this moment 2
© Ruth de Vos 2016
87cm high by 88cm wide
Fabric paint, cotton fabric, cotton batting.
Screen-printed, machine-pieced, hand- and machine-quilted.
For local clients (Perth, Western Australia), I can include a frame (email me for details). The artwork comes with hook and loop tabs for mounting into a frame. Alternatively,the artwork also has a fabric sleeve stitched onto the back for hanging purposes, and can be hung without a frame using a gallery-style hanging system, or with two screws in the wall. More info including pictures here: http://ruthdevos.com/blog/how-to-hang-an-art-quilt/
We've been half a family this week. Three children are staying with friends and family in Albany, and Phil has been riding from Albany to Perth (via Walpole, Pemberton and Busselton) as part of a fundraiser. So it's just Jason, Marcus, Aaron and myself. I suppose this means that our pace of life has been slightly more normal, but it feels a little too quiet, and we can't wait for everyone to come back home. Aaron's idea of 'fun' doesn't always match up with mine, but we did enjoy a special day out earlier this week. How can you go wrong with lunch and books at Millpoint Book Caffe? From there we headed to Perth, as I wanted to check out a small business I'd discovered on Instagram. Which is actually the point of this post.
Beau Est Mein is a printmaking studio on William St in Perth. Downstairs is a lovely shop, which includes prints and reproductions by Magali Dincher. I've admired her work since I discovered it a couple of years ago, and was pleased to discover that this business is her brainchild! Upstairs is a print studio. A range of printmaking workshops are held here. Or if you are experienced in printmaking, you can make use of the studio facilities independently in Studio Access days. There are workshops for kids and for adults. Sounds like a fun day out with a friend (trumps pedicures and day spas any day in my book!)
People often ask if I'm planning on teaching another screen printing workshop. I would love to, once the kids are a bit older. Meanwhile, this is a great place at which to learn assorted printing skills.
Little Boy Pointing
© Ruth de Vos
These screen-prints are made by hand by me, inspired by the childhood journey of discovery that all little children are on.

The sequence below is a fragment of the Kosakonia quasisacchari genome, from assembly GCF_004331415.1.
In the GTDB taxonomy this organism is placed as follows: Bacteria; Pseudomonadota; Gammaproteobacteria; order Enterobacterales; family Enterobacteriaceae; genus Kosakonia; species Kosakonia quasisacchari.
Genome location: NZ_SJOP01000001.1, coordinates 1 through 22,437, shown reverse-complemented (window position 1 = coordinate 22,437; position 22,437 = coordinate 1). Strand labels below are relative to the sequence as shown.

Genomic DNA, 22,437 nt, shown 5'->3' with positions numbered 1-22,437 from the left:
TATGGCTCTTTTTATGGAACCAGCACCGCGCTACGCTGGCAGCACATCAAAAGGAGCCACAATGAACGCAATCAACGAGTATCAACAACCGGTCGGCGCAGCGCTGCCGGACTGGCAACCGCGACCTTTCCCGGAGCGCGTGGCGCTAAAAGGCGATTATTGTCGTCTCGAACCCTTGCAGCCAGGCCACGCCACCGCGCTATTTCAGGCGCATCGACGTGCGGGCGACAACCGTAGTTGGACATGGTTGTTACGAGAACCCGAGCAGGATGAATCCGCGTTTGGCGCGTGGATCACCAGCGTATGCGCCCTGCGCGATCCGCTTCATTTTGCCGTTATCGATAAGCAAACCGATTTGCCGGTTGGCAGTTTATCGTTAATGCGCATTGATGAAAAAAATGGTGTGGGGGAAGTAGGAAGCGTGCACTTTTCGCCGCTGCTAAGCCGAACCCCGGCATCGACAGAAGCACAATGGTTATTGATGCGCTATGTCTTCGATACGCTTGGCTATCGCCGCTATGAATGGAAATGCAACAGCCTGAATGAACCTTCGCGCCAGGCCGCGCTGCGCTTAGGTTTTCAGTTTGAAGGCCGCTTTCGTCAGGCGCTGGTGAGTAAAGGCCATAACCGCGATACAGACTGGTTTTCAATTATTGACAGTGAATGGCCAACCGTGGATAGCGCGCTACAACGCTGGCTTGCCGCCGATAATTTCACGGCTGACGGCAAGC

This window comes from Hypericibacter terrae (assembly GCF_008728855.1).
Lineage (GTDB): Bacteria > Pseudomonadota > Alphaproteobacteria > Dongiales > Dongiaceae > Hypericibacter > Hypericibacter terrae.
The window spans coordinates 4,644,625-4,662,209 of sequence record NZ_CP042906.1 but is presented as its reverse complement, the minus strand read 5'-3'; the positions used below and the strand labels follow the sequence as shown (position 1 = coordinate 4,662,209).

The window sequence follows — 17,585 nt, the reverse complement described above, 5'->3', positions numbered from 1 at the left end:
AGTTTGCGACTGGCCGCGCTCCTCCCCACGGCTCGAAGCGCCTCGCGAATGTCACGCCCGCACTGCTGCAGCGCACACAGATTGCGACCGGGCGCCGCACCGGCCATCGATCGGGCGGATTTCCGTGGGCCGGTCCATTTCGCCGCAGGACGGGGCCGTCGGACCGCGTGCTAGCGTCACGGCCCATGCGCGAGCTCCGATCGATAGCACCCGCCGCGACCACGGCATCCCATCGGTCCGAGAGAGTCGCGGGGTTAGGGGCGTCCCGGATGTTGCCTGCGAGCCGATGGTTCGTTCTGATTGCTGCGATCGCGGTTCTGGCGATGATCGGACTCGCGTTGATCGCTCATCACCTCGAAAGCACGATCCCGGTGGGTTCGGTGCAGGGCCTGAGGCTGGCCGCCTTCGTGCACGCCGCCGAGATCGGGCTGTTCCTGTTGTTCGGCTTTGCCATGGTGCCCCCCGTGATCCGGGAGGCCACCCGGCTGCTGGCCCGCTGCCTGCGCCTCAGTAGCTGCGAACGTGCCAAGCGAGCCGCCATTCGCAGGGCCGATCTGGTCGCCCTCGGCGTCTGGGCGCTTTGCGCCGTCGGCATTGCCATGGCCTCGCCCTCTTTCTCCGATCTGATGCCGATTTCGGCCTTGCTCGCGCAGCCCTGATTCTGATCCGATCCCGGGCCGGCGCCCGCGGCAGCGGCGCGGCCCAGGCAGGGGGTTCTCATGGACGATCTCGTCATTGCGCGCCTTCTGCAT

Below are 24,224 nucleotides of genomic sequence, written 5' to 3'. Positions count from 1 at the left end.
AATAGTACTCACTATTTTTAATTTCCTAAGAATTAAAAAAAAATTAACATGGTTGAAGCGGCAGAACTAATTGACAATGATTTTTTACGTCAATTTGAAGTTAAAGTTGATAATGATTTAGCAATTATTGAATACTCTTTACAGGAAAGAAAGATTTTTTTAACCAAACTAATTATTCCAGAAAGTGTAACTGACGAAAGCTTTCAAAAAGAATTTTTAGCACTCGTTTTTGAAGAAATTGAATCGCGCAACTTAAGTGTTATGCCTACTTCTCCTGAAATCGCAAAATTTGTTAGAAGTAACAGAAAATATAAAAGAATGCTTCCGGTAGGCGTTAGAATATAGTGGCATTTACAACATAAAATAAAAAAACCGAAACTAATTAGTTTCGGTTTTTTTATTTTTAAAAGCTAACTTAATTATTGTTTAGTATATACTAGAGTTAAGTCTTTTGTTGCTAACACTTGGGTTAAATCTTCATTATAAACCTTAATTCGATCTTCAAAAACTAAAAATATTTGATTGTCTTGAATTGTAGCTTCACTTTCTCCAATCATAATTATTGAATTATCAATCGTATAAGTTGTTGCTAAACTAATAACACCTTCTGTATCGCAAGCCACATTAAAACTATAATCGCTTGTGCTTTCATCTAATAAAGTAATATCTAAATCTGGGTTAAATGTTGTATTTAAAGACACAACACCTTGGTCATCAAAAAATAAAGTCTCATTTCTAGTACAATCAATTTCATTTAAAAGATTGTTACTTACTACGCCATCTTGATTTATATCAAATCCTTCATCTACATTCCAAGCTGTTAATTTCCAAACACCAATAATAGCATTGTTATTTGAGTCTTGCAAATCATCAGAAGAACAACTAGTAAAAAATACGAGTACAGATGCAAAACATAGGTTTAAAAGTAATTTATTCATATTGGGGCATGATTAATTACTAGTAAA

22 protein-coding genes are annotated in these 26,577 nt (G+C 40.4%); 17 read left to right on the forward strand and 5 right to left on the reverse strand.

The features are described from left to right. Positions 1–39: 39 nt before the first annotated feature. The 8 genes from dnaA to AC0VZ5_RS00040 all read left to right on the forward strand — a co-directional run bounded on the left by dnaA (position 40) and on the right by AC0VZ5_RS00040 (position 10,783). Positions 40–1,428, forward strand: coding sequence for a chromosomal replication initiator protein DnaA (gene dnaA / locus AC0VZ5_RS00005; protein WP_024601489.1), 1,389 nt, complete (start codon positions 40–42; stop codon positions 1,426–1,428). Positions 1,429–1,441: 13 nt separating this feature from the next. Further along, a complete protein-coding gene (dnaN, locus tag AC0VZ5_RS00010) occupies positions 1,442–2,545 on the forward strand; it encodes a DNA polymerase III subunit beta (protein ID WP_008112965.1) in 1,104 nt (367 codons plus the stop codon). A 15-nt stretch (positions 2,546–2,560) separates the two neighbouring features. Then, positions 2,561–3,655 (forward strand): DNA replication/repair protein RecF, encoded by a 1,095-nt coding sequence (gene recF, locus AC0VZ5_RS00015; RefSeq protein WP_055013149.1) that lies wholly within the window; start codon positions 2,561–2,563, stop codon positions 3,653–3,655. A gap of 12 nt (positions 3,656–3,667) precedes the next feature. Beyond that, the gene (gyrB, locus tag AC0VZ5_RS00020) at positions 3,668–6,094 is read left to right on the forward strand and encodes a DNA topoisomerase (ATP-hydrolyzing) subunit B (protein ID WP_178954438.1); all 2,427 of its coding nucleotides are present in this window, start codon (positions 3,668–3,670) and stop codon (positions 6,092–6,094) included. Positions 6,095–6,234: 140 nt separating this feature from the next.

The little boy is printed onto a background of watercolour paper and screen-printed vintage textbook pages.
Paper size: 21cm by 29.7cm (A4 size)
Available here (http://shop.ruthdevos.com/product/little-boy-pointing)
On another similar note, you can read more about how I organise my studio in this interview over at Heather Power’s blog.
I've been working on some small (40cm) childhood artworks again. This size fits so nicely in the frames I like to use. It's also a great size for tackling within a week, all being well. The current work-in-progress required some screen-printing. That screen has been sitting outside too long – I found a little friend on it part way through the printing process!
People often ask 'how do you find the time?' Or 'where do you get the energy?' To be perfectly honest, I have had to push myself a bit to start working on new art quilts. I didn't really feel like sewing – yes, that happens more often than you think:), and I don't have any deadlines to work towards. But working on my art is good for my head. Too much sitting around resting is not so good for my head :). It's OK, though – these are small pieces and I'm working on them at a slow pace. I promise!
These are such fun little pieces to make. I made this batch with botany in mind (in keeping with being feature artist at Aspects of Kings Park during the 2014 Kings Park Festival). Each artwork incorporates some of my hand-screen-printed fabric.
They are all around 19cm square and are available at Aspects of Kings Park for $60. They come unframed, but mounted on foam core board all ready to be inserted into a 25cm square IKEA RIBBA picture frame (check out some of the framed pieces in the shop when you visit to see what I mean). If your budget extends the far, I love how they look displayed as an array of four – a perfect feature for a gender-neutral nursery!